The first decade of AKP rule went comparatively well due to Erdoğan’s policies in the areas of economy, infrastructure and such. But desecularization and his tactic of the self-proclaimed black Turk from a religious, working-class background leveling Turkish society — where the white Turk, the Kemalist elite, seemed to be more dominant in all walks of life — went along with that. Both Erdoğan and Modi are right-wing politicians who employ nationalist rhetoric and try to impose majoritarianism. Their approaches are, however, very different from other nationalists such as Turgut Özal and Necmettin Erbakan in Turkey and Atal Bihari Vajpayee in India.
The politics of scapegoating
When economies deteriorate, development policies fail and growth turns negative, politicians need religious nationalism to shore up their political prospects. They are well aware that religion is the last resort that can play a pivotal role in using the emotions of the masses and hence polarize the electorate. Worth mentioning is the series of events that took place during the second term of the Modi government and in the first term of President Erdoğan, two times prime minister earlier: the conversion of the Hagia Sophia museum into a mosque; the crackdown on the Gülen movement; the rebuilt Ram Mandir Hindu temple; the uniform civil code; the abolition of Article 370 in Jammu and Kashmir; the Love Jihad Islamophobic conspiracy theory; and many others. Unfortunately, these historical incidents are no more than political stunts that were intended to uphold majoritarianism and populism.
In early July 2020 Turkey’s Council of State negated the cabinet’s 1934 order to convert the Byzantine Hagia Sophia cathedral into a museum, rescinding the monument’s status, with Erdoğan subsequently reclassifying Hagia Sophia as a mosque. This move came at a time when Erdoğan was flagging in the polls owing to a poor economy and the coronavirus pandemic. A similar incident occurred in India when the 16th-century Babri Mosque in the Indian city of Ayodhya — which on December 6, 1992 had been demolished by Hindu nationalists and a saffron colored flag associated with Hinduism hoisted over it – was ordered to be replaced with the Ram Mandir Temple. A judgment by the Indian Supreme Court was issued on November 9, 2019 that a temple to the Hindu deity Rama had existed in the past and would be rebuilt in place of the mosque. According to Hindu mythology, Ayodhya is the birthplace of Rama. The mosque was built by Babur, a descendant of Timur and Genghis Khan and the founder of the Mughal Empire on the Indian subcontinent.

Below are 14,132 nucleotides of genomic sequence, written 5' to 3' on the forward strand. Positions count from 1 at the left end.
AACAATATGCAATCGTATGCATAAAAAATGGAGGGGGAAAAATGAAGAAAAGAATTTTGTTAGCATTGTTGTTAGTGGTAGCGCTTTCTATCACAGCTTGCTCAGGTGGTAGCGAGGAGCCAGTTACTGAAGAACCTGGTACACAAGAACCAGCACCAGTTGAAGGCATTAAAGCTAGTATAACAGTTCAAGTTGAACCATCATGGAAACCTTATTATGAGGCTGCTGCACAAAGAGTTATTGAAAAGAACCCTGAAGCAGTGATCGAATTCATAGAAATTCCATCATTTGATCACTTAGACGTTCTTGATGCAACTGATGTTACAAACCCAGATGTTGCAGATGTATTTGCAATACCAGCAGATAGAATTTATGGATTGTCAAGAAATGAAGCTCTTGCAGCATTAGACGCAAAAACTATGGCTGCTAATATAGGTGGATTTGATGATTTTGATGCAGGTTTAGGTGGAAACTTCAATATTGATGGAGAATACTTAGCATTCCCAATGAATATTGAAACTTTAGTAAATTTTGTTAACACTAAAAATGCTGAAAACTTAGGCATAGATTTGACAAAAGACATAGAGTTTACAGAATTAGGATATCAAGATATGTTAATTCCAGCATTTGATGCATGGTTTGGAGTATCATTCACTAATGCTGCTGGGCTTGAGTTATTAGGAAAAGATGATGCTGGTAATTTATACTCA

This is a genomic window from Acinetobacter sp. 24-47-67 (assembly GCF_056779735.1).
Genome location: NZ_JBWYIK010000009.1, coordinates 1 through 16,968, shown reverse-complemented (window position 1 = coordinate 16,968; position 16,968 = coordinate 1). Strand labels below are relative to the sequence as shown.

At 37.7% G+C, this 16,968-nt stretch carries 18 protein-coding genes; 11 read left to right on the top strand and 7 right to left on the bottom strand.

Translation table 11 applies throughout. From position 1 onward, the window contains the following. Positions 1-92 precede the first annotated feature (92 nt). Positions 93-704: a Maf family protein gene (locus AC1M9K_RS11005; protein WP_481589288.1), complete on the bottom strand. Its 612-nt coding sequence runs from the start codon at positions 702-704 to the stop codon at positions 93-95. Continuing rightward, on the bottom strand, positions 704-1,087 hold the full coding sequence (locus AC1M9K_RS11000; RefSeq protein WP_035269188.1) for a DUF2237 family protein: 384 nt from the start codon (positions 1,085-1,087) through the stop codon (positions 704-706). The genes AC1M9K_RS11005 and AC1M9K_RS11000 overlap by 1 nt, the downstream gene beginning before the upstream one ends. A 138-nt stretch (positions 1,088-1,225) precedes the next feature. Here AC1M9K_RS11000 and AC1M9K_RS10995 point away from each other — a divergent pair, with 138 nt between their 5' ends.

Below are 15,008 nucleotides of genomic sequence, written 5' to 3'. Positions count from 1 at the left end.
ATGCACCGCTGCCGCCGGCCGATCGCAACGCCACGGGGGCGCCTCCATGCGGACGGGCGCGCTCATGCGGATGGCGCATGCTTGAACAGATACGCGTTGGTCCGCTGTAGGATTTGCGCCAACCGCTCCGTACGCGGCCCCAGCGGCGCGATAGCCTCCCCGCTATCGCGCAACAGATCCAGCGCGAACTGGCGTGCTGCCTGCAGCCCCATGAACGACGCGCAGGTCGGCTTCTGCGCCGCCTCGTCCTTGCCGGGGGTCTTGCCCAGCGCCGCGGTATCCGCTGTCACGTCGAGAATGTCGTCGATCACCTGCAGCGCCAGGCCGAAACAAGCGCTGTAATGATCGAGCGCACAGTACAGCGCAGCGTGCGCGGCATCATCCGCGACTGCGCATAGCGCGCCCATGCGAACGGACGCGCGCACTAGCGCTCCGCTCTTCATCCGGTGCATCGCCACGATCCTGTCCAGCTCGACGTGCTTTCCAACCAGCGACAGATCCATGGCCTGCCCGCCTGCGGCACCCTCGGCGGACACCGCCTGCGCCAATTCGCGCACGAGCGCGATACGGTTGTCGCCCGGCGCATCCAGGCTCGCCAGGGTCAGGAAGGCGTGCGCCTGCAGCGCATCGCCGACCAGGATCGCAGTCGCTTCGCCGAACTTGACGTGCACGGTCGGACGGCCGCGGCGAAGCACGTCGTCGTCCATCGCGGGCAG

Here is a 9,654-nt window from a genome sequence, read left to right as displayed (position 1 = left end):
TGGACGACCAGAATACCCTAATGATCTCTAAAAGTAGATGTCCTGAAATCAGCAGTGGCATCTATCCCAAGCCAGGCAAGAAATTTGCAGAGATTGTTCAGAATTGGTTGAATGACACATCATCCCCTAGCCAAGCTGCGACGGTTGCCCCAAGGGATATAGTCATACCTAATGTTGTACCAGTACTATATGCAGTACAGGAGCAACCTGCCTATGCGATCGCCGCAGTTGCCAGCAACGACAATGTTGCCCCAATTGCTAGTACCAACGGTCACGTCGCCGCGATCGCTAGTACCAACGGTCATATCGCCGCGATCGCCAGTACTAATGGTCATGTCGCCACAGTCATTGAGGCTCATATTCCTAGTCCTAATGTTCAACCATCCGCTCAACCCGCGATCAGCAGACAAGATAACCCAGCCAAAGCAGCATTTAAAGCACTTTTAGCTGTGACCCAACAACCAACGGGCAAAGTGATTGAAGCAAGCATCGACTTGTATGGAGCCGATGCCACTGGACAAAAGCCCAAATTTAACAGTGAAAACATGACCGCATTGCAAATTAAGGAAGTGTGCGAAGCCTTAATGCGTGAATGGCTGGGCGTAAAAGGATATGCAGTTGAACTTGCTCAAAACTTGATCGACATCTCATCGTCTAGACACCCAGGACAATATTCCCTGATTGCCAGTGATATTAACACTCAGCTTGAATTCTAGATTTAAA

Another stunt was attacking the Gülen (or Hizmet) movement, which Erdoğan used to admire at the beginning of his political career. On July 15, 2016 a coup was attempted on the streets of İstanbul and Ankara, with more than 250 people killed and many injured. Erdoğan wasted no time in blaming Fethullah Gülen — an Islamic preacher who lives in Pennsylvania, famous for his sermons on tolerance, integration, interfaith dialogue and the denouncing of of political Islam. Since the failed coup, thousands of Gülen followers have been detained, imprisoned and tortured. According to Turkish Interior Minister Süleyman Soylu, a total of 622,646 people have been the subject of investigation and 301,932 have been detained, while 96,000 others have been jailed. The minister said there are currently 25,467 people in Turkey’s prisons who were jailed on alleged links to the movement. Erdoğan is trying hard to convince the leaders of countries where Hizmet operates educational and interfaith dialogue-based institutions that Hizmet is a terrorist organization and can cause harm to their countries. Democratic countries, however, have rejected this.
Anti-Muslim conspiracy theories such as Love Jihad are intended to capture the message of Hindu fundamentalists, who claim that Muslim men are luring gullible Hindu women into marriage and converting them to Islam. The RSS has since then used the “Love Jihad” campaign tactically to its advantage from time to time along with the long-standing Gaw Rakshak (cow protectors).
Ever since the BJP (Modi government) came to power in 2014, many Muslims have been killed for keeping cows and eating their meat. However, in states that are dominated by leftists and Christians and the BJP isn’t in power, the slaughtering of cows is not illegal — beef is sold and openly eaten.
In fulfillment of a campaign promise, the BJP created the so-called Anti Romeo squads, consisting of RSS members and policemen, “to protect the honor of women.” These squads patrol the streets with long sticks to catch couples sitting and talking to each other, who they then beat. This is nothing but absolute annoyance that generates a crack between Hindu and Muslim couples.
However, it is doubtful that Modi, unlike Erdoğan, can take complete power into his hands by putting India under a state of emergency and giving the government every power to suppress the opposition, as Erdoğan did in 2016 under the pretext of the coup attempt, declaring a state of emergency that lasted two years and ripping up the rule of law. Comparing India, in which the military has played no role in politics except in the Northeast and Jammu and Kashmir, with Turkey, where the military has ruled formally and informally for ages, is difficult. India comprises numerous ethnic, linguistic, religious and caste communities, so replicating Erdoğan’s majoritarian formula in India would be an arduous task for the Hindu nationalists led by Modi. Modi has no intention of being a messiah of Hinduism all over the world, whereas Erdoğan wants to be a champion of Islamists in Turkey and Muslim countries.
About the author: Dr. Kashif Hasan Khan is director of the Silk Road Research Center in Bishkek, Kyrgyzstan. He writes on Central Asia, India and the European Union. He can be reached at [email protected]